17. The appellant stated in evidence that he is suffering physically and mentally and cannot be around people. He maintains that he is no longer in contact with his four siblings, and his father died in 2001 and his mother in 2013. I place little weight on the psychiatric report, because it is based upon evidence which the appellant gave to Dr Vaidya, the report does not fully comply with the Rules as to expert evidence and in any event, as already stated, if the appellant was truly suffering from mental health conditions, he would have consulted a doctor at an earlier date, and no doubt have received treatment if required”.
15. Mr Khan accepted that, as the judge had pointed out in [17], Dr Vaidya’s report did not fully comply with para 10 of the Practice Direction, Immigration and Asylum Chambers of the First-tier Tribunal and the Upper Tribunal (2010) (the “PD”). However, he submitted that the judge had been wrong to count against the appellant, and give little weight to the expert report, that the appellant had not provided GP medical records as the appellant had not been able to see a GP until 6 June 2022. (I interpolate that was, of course, a date after the hearing before Judge Sweet.) Mr Khan submitted that the judge had been wrong to count against the appellant that, if he had indeed suffered from mental health issues, he would have consulted a GP earlier.
16. Paragraph 10 of the PD, sets out the requirements for expert evidence (and an expert report) in the IAC. It provides as follows:
“10.1. A party who instructs an expert must provide clear and precise instructions to the expert, together with all relevant information concerning the nature of the appellant’s case, including the appellant’s immigration history, the reasons why the appellant’s claim or application has been refused by the respondent and copies of any relevant previous reports prepared in respect of the appellant.
10.2. It is the duty of an expert to help the Tribunal on matters within the expert’s own expertise. This duty is paramount and overrides any obligation to the person from whom the expert has received instructions or by whom the expert is paid.
10.3. Expert evidence should be the independent product of the expert uninfluenced by the pressures of litigation.
10.4. An expert should assist the Tribunal by providing objective, unbiased opinion on matters within his or her expertise, and should not assume the role of an advocate.
10.5. An expert should consider all material facts, including those which might detract from his or her opinion.
10.6. An expert should make it clear:
(a) when a question or issue falls outside his or her expertise; and
(b) when the expert is not able to reach a definite opinion, for example because of insufficient information.
10.7. If, after producing a report, an expert changes his or her view on any material matter, that change of view should be communicated to the parties without delay, and when appropriate to the Tribunal.
10.8. An expert’s report should be addressed to the Tribunal and not to the party from whom the expert has received instructions.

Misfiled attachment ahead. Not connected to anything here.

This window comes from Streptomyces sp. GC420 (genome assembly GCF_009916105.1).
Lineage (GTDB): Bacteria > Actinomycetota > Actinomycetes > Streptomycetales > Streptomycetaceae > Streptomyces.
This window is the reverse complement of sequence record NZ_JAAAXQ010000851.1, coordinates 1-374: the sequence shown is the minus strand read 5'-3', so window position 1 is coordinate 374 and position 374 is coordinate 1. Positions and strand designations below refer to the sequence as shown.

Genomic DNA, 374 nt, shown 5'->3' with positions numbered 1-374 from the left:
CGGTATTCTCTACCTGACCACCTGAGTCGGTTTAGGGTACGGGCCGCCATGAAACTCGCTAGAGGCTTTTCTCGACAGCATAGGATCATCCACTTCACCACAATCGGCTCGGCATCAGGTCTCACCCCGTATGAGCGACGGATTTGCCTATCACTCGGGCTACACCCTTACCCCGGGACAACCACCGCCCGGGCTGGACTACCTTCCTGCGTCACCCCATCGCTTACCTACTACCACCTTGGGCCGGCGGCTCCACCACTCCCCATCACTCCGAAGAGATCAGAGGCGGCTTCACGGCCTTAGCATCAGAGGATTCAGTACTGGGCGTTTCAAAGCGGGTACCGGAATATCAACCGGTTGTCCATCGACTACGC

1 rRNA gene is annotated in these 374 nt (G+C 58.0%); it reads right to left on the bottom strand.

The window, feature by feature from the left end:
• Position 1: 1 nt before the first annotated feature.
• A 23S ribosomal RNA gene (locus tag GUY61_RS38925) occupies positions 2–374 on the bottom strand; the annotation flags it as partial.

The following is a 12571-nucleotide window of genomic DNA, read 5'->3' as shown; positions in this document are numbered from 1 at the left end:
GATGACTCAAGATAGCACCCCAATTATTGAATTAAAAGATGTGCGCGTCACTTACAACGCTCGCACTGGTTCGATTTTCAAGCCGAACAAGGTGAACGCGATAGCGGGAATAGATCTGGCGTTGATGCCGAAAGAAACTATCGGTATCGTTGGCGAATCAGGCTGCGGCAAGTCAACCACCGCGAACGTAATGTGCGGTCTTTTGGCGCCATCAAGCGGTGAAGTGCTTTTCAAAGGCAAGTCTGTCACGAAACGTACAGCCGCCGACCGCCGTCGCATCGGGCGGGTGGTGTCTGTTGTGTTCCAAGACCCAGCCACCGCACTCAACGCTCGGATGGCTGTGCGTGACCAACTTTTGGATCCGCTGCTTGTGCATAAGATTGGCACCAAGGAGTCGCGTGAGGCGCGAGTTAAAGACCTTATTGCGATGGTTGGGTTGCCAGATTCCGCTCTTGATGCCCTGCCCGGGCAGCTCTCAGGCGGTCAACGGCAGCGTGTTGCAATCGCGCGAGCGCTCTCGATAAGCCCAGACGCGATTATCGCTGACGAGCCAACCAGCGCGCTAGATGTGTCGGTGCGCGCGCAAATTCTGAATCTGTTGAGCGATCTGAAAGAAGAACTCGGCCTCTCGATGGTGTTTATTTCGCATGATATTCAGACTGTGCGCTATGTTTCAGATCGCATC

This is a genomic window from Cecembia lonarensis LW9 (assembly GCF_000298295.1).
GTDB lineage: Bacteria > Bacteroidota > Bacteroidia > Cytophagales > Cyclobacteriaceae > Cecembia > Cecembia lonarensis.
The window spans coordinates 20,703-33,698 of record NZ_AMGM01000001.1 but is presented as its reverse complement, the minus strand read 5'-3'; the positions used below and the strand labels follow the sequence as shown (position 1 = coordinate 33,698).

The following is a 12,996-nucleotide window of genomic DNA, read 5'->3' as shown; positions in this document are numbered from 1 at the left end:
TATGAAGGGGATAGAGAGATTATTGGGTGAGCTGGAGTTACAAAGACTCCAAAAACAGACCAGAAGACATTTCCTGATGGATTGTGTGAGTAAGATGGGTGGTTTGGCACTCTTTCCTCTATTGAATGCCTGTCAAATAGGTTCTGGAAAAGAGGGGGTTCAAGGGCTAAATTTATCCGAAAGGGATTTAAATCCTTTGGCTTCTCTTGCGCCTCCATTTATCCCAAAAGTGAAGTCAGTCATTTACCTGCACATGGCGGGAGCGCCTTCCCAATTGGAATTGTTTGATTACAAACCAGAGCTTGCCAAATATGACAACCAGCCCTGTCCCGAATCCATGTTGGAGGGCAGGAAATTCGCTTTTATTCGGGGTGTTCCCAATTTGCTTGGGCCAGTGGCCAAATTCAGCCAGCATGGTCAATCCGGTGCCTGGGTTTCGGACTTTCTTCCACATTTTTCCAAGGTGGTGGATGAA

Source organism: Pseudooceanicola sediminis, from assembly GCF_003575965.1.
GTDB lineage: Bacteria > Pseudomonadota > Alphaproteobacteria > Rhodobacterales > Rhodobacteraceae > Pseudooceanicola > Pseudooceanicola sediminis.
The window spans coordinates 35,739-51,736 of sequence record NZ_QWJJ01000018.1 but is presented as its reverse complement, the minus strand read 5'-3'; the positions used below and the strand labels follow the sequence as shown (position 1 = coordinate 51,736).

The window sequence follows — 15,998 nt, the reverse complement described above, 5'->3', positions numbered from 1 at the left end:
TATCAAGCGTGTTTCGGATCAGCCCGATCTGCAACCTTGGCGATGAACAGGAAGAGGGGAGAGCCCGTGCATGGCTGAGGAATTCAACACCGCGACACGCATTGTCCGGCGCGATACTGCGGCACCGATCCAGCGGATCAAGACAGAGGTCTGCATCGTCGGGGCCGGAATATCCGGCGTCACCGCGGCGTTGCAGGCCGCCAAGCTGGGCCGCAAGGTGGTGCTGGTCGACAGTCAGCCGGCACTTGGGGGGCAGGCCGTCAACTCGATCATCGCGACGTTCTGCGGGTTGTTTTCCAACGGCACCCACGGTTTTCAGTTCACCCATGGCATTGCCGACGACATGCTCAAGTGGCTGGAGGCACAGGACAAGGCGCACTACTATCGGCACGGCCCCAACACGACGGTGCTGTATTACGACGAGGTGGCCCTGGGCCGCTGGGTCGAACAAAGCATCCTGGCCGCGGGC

10.9. An expert’s report must:
(a) give details of the expert’s qualifications;
(b) give details of any literature or other material which the expert has relied on in making the report;
(c) contain a statement setting out the substance of all facts and instructions given to the expert which are material to the opinions expressed in the report or upon which those opinions are based;
(d) make clear which of the facts stated in the report are within the expert’s own knowledge;
(e) say who carried out any examination, measurement or other procedure which the expert has used for the report, give the qualifications of that person, and say whether or not the procedure has been carried out under the expert’s supervision;
(f) where there is a range of opinion on the matters dealt with in the report:
(i) summarise the range of opinion, so far as reasonably practicable, and
(ii) give reasons for the expert’s own opinion;
(g) contain a summary of the conclusions reached;
(h) if the expert is not able to give an opinion without qualification, state the qualification; and
(i) contain a statement that the expert understands his or her duty to the Tribunal, and has complied and will continue to comply with that duty.
10.10. An expert’s report must be verified by a Statement of Truth as well as containing the statements required in paragraph 10.9(h) and (i).
10.11. The form of the Statement of Truth is as follows: “I confirm that insofar as the facts stated in my report are within my own knowledge I have made clear which they are and I believe them to be true, and that the opinions I have expressed represent my true and complete professional opinion”.
10.12. The instructions referred to in paragraph 10.9(c) are not protected by privilege but cross-examination of the expert on the contents of the instructions will not be allowed unless the Tribunal permits it (or unless the party who gave the instructions consents to it). Before it gives permission, the Tribunal must be satisfied that there are reasonable grounds to consider that the statement in the report or the substance of the instructions is inaccurate or incomplete. If the Tribunal is so satisfied, it will allow the cross-examination where it appears to be in the interests of justice to do so.
17. Ms Rushforth submitted that the report of Dr Vaidya failed to comply with the PD in a number of ways. First, it was not addressed to the Tribunal (para 10.8). Second, the report did not contain a statement setting out the instructions given to the expert (para 10.9(c)) or a statement that the expert understood his duty to the Tribunal and has complied with it (para 10.9(j)). Third, the expert report did not contain a Statement of Truth (paras 10.10 and 10.11).